This week: part two of a special with Simon Kemp on data analytics. Sandra Peter (Sydney Business Insights) and Kai Riemer (Digital Disruption Research Group) meet once a week to put their own spin on news that is impacting the future of business in The Future, This Week.
Our guest: Simon Kemp, CEO of Kepios.
The stories this week
Other stories we bring up
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Intro This is The Future, This Week on Sydney Business Insights. I'm Sandra Peter, and I'm Kai Riemer. Every week we get together and look at the news of the week. We discuss technology, the future of business, the weird and the wonderful, and things that change the world. Okay, let's start. Let's start!
Kai Today on The Future, This Week: part two of a special with Simon Kemp on the State of Digital.
Sandra I'm Sandra Peter. I'm the Director of Sydney Business Insights.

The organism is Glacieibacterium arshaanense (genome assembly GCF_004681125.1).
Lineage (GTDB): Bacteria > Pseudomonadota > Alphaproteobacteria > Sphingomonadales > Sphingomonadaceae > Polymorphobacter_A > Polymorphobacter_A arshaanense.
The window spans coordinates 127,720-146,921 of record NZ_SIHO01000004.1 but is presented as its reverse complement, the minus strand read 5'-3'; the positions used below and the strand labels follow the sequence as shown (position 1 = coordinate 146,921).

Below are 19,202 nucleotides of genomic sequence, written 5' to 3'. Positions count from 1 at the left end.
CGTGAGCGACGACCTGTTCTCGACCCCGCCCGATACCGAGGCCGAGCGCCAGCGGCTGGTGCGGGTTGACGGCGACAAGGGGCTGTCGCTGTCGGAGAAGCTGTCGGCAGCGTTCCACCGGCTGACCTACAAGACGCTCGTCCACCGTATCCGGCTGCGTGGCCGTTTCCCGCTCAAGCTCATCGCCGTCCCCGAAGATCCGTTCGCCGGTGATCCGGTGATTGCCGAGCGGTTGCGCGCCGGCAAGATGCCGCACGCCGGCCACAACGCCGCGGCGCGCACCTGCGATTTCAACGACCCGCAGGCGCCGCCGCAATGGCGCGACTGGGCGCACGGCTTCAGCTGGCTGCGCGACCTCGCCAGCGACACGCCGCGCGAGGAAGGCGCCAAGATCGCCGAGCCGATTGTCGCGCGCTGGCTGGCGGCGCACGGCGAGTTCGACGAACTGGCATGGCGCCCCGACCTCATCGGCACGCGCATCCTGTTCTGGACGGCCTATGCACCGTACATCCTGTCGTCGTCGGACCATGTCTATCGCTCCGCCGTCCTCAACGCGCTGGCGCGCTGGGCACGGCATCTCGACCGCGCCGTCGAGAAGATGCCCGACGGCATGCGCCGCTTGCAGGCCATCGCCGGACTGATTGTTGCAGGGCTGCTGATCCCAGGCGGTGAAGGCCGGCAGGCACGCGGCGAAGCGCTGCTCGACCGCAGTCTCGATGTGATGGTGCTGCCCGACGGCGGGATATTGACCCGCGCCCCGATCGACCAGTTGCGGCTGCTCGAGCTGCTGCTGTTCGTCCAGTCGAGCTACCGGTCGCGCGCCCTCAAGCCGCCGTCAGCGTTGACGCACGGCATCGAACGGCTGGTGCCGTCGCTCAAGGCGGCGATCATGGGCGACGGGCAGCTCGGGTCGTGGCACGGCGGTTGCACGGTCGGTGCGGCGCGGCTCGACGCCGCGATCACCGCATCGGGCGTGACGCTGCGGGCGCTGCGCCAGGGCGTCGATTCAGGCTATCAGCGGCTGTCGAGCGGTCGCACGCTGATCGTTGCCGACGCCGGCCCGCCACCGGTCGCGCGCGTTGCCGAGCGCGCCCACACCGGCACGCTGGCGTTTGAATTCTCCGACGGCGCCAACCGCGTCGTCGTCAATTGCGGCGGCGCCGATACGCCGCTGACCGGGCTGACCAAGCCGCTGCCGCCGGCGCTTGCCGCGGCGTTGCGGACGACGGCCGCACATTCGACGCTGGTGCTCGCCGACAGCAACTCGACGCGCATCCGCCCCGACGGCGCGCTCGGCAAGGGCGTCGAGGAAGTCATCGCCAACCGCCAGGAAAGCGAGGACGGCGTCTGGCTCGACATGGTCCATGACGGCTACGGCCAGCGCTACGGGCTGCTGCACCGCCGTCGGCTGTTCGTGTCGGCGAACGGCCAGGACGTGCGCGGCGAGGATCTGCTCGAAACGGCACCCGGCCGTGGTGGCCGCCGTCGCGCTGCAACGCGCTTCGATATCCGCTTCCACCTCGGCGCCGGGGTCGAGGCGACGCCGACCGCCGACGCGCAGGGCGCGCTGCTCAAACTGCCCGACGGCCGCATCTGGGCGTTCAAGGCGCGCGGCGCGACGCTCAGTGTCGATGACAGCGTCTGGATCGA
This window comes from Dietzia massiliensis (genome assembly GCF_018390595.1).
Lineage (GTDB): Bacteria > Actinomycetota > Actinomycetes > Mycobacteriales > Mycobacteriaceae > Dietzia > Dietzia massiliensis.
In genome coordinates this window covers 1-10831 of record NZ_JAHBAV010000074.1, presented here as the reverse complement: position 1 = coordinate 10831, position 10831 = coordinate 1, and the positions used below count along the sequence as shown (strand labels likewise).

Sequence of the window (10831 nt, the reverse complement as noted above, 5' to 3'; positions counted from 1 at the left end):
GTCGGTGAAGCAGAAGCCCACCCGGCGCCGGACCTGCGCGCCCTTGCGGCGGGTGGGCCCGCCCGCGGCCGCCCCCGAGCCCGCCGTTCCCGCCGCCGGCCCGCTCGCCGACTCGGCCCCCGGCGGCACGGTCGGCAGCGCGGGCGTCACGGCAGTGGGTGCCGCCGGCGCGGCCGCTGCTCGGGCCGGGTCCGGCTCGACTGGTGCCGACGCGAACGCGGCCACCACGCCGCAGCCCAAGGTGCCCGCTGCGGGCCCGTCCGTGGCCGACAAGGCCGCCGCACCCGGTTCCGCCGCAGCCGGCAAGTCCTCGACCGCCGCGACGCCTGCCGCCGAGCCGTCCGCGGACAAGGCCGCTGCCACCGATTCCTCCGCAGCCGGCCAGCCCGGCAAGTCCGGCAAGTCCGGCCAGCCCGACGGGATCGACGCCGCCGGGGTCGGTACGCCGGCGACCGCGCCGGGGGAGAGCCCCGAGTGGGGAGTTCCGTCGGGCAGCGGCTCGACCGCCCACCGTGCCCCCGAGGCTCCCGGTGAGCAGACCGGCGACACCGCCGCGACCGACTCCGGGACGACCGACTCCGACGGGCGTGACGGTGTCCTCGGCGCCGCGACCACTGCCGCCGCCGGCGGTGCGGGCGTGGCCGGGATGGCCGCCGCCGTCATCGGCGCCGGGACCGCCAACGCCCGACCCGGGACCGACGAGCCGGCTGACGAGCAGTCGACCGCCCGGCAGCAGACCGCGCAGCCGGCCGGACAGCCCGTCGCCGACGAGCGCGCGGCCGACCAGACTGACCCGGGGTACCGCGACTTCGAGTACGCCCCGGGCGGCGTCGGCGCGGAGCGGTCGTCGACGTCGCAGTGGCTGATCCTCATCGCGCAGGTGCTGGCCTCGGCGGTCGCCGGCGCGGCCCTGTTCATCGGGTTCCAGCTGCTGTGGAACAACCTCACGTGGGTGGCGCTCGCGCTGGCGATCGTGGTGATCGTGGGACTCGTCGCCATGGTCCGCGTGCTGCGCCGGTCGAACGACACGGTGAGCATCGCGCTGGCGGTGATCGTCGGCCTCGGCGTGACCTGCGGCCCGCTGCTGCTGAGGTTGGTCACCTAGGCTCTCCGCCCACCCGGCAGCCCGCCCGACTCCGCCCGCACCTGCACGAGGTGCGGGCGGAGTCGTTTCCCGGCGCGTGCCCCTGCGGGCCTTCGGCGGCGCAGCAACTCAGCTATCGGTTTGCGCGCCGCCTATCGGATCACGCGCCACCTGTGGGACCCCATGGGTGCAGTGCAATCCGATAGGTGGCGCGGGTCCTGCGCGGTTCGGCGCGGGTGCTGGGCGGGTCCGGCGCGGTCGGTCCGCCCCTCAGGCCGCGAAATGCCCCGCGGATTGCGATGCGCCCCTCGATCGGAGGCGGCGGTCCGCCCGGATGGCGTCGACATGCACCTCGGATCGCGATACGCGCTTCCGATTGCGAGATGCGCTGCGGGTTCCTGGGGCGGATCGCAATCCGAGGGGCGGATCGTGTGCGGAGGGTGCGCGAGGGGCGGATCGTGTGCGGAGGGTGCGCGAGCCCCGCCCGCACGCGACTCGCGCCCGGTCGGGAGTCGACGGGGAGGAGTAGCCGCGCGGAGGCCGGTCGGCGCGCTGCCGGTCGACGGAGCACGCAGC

Kai I'm Kai Riemer, professor at the Business School and leader of the Digital Disruption Research Group. So, Sandra, what happened in the future this week?
Sandra Well something special. I'm not here. I'm away this week. Well not this week, but the week that this is going to air.
Kai So we have a treat for you today.
Simon Hi I'm Simon Kemp. I am the CEO of Kepios which is a marketing advisory service.
Sandra In a two-part special we have a closer look at the state of digital in 2019.
Kai This is part two. Last week we heard about what is going on on the Internet. Today we look into the role of data, what businesses can do with data, and the complexities of collecting the right data in the West, or indeed in China.
Sandra So I recently got the chance to sit down for an interview at Simon Kemp.
Simon Hello I'm Simon Kemp I'm the CEO of Kepios, which is a marketing advisory service. Our reason for being as a company is helping companies organisations around the world to make sense of what people do on the Internet. A big part of that is producing the Global Digital Reports which we publish in partnership with We Are Social and Hootsuite. A huge collection of data. Thousands of charts, 247 different countries, covering nine years’ worth of data so far ongoing. Anything you want to know about how people use the internet, social media, mobile and e-commerce in pretty much every country in the world.